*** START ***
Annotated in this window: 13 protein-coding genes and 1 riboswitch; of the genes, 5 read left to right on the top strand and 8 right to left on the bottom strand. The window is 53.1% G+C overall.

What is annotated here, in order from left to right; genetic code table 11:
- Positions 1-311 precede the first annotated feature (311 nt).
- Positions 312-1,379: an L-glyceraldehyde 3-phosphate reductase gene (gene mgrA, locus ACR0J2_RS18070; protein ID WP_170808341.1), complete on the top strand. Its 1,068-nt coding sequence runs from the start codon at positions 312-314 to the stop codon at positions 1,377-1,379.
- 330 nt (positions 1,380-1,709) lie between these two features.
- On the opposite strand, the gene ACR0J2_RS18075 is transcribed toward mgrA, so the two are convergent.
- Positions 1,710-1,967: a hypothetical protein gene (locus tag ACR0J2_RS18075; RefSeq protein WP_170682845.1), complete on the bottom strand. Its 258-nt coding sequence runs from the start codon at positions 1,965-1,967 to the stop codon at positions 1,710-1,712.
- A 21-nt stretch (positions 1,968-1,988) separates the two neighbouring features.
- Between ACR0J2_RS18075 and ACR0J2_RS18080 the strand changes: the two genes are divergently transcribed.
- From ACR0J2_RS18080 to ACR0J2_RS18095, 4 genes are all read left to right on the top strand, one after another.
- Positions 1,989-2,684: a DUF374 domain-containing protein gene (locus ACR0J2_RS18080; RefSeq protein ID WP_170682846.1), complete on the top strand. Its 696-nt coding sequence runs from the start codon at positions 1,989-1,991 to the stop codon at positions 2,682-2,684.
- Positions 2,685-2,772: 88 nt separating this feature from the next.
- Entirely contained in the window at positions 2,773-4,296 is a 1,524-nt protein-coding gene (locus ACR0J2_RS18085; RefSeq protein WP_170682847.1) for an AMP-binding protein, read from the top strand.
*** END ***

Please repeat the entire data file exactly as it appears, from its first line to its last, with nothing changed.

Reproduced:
Annotated in this window: 13 protein-coding genes and 1 riboswitch; of the genes, 5 read left to right on the top strand and 8 right to left on the bottom strand. The window is 53.1% G+C overall.

What is annotated here, in order from left to right; genetic code table 11:
- Positions 1-311 precede the first annotated feature (311 nt).
- Positions 312-1,379: an L-glyceraldehyde 3-phosphate reductase gene (gene mgrA, locus ACR0J2_RS18070; protein ID WP_170808341.1), complete on the top strand. Its 1,068-nt coding sequence runs from the start codon at positions 312-314 to the stop codon at positions 1,377-1,379.
- 330 nt (positions 1,380-1,709) lie between these two features.
- On the opposite strand, the gene ACR0J2_RS18075 is transcribed toward mgrA, so the two are convergent.
- Positions 1,710-1,967: a hypothetical protein gene (locus tag ACR0J2_RS18075; RefSeq protein WP_170682845.1), complete on the bottom strand. Its 258-nt coding sequence runs from the start codon at positions 1,965-1,967 to the stop codon at positions 1,710-1,712.
- A 21-nt stretch (positions 1,968-1,988) separates the two neighbouring features.
- Between ACR0J2_RS18075 and ACR0J2_RS18080 the strand changes: the two genes are divergently transcribed.
- From ACR0J2_RS18080 to ACR0J2_RS18095, 4 genes are all read left to right on the top strand, one after another.
- Positions 1,989-2,684: a DUF374 domain-containing protein gene (locus ACR0J2_RS18080; RefSeq protein ID WP_170682846.1), complete on the top strand. Its 696-nt coding sequence runs from the start codon at positions 1,989-1,991 to the stop codon at positions 2,682-2,684.
- Positions 2,685-2,772: 88 nt separating this feature from the next.
- Entirely contained in the window at positions 2,773-4,296 is a 1,524-nt protein-coding gene (locus ACR0J2_RS18085; RefSeq protein WP_170682847.1) for an AMP-binding protein, read from the top strand.